The General Assembly returns next Tuesday with a full plate. Work will commence stemming from taskforces that met over the summer and fall, which include school district redistricting and changes in funding models, and the legalization of recreational marijuana. Thrown into the mix will be legislation to raise money to invest in clean water infrastructure, incentivize angel investors to provide capital to small startups in Delaware, and the fight on minimum wage legislation will no doubt continue. These bills, and ones to come, will be the focus of the Chamber this legislative session, along with continuing to implement legislation passed last year—namely the Delaware Prosperity Partnership and the regulations surrounding modernizing the Coastal Zone Act.
In addition, the Chamber will be involved in ongoing budget discussions as the Administration and General Assembly continue to search for ways to address Delaware’s long term economic growth and sustainability. What will be interesting to see this year, is how the Federal tax plan will impact Delaware. Much of what was contained at the Federal level was proposed at the end of last year’s session to help fill a $350 million budget gap, including increasing the standard deduction, reducing itemized deductions, and modifying personal income tax bracket levels. If the projections the state Department of Finance provided last year hold true, that could mean big money for Delaware coffers, and reduce the chances for last minute budget battles this year.
All this, and more, to come. Stay tuned.
The State of Delaware Division of Revenue is looking to engage taxpayers and tax accountants in an effort to help review the state’s electronic filing options, presentation of these options, and overall ease of access to the systems. The state will be conducting a survey incorporating opinion questions geared at addressing these issues. In addition, the state would like to conduct a focus group with a select number of constituents to further explore the user experience when it comes to the state’s electronic options.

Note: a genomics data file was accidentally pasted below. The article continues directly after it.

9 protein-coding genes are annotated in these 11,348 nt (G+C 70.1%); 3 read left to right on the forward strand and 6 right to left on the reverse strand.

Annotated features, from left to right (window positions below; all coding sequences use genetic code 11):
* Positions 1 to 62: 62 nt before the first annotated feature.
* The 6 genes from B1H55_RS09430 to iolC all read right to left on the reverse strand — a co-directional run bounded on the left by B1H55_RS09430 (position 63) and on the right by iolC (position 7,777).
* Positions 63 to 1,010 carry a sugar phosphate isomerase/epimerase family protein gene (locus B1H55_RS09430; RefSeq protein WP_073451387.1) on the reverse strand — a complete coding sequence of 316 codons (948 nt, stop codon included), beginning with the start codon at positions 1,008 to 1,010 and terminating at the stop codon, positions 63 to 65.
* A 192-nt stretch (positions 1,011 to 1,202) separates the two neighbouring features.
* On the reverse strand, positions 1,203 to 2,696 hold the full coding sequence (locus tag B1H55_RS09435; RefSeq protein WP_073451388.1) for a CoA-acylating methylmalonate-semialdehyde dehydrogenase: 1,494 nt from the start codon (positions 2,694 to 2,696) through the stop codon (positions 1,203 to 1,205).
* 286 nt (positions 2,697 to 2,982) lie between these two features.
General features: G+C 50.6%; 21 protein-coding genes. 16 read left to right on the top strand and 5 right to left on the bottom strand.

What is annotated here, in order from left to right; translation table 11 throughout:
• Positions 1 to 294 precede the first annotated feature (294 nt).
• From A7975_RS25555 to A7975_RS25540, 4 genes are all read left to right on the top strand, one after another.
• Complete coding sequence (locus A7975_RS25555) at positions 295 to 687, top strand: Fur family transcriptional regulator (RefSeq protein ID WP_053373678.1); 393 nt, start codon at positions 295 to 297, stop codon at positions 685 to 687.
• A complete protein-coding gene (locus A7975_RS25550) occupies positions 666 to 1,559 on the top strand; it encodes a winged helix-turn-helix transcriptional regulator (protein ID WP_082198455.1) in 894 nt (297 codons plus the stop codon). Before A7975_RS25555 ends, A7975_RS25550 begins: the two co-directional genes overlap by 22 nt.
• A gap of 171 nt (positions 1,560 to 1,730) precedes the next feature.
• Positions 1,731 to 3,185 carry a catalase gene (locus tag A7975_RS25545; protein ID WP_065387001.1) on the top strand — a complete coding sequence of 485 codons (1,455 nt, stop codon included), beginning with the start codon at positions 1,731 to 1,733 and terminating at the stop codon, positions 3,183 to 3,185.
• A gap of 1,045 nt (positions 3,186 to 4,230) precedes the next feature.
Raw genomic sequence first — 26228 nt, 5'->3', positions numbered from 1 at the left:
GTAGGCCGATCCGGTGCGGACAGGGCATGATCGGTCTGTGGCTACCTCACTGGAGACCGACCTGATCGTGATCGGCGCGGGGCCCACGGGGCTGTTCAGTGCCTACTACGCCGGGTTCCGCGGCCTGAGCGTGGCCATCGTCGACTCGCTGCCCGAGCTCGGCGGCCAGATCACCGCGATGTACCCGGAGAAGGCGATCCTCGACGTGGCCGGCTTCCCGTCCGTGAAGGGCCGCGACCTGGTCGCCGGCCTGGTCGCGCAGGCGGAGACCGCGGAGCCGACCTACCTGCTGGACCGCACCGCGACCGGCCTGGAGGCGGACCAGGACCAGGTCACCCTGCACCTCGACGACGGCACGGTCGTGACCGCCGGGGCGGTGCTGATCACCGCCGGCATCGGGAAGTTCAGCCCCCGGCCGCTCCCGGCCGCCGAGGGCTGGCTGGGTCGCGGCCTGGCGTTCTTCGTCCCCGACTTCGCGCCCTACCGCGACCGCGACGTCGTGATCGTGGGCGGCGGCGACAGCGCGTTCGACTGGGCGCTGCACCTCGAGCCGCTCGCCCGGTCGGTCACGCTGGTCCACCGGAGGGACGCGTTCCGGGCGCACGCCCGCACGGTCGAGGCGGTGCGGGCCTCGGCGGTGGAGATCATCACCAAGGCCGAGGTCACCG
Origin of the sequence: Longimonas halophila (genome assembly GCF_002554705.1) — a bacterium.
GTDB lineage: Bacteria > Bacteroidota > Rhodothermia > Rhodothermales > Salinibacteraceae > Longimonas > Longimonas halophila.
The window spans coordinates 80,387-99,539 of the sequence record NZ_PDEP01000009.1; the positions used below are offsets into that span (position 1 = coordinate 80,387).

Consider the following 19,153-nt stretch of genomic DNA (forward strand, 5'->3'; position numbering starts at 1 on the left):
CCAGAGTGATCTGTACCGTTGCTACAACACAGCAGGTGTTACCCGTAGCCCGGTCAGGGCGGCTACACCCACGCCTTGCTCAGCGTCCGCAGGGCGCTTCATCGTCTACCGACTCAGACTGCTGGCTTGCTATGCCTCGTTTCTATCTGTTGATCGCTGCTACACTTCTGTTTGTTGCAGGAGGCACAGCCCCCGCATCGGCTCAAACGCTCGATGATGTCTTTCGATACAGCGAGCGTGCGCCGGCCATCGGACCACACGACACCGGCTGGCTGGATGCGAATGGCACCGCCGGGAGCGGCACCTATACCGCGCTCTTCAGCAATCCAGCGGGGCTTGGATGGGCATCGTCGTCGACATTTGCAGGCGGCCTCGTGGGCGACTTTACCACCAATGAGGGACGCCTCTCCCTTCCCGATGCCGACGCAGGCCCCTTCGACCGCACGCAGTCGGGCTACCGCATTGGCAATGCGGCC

Ideally, the state would like to engage self-preparers and self-filers as they would be the most likely group to utilize all of the state’s first party filing options. The background of these self-preparers/filers does not necessarily need to be limited to any specific subgroup; we are more or less looking for a wide variety of people from diverse business backgrounds.
The focus of this exercise will be to review the state’s License Renewal, Online ACH Debit Payment System for Corporate Tentative Tax/Withholding Tax, and Online Gross Receipts Tax System.
by James DeChene
In Matthew Albright’s recent op-ed for the News Journal, which was well written and with which I largely agree, he made the argument that it’s time for Delaware to answer the question of how much government it is willing to have its citizens pay for. Albright’s article echoes a sentiment I’ve made with elected officials—there needs to be an audit of what government should be, what services it wants to provide, and then, how to pay for them.
Delaware has done an excellent job of outsourcing its tax and revenue liability onto entities outside the state. From the $1.1 billion it collects from the Corporate Franchise Tax, $400 million in escheat, and about $100 million combined from the Corporate Income Tax and Bank Franchise Tax, that represents an easy-to-calculate roughly 40% of the state’s annual budget. That number doesn’t take into account tourism, other items visitors cross the border for – tax free shopping and low(ish)-taxed cigarettes – or tolls on I-95 and RT1, which pushes our percentage even higher.
As Albright outlines in his article, Delaware is one of the top five per capita spenders on government, based on studies from the Brookings Institution and the Kaiser Family Fund. This fact, in spite of Delaware having one of the lowest tax liabilities in the country, has allowed state spending to rise without its citizens feeling the pain. Or so the story goes. The business community, however, has seen its share of costs mount each year, from double digit increases in health care costs, increases in the costs of doing business from additional regulatory burdens imposed by the state, as well as increases in other operating costs such as utilities.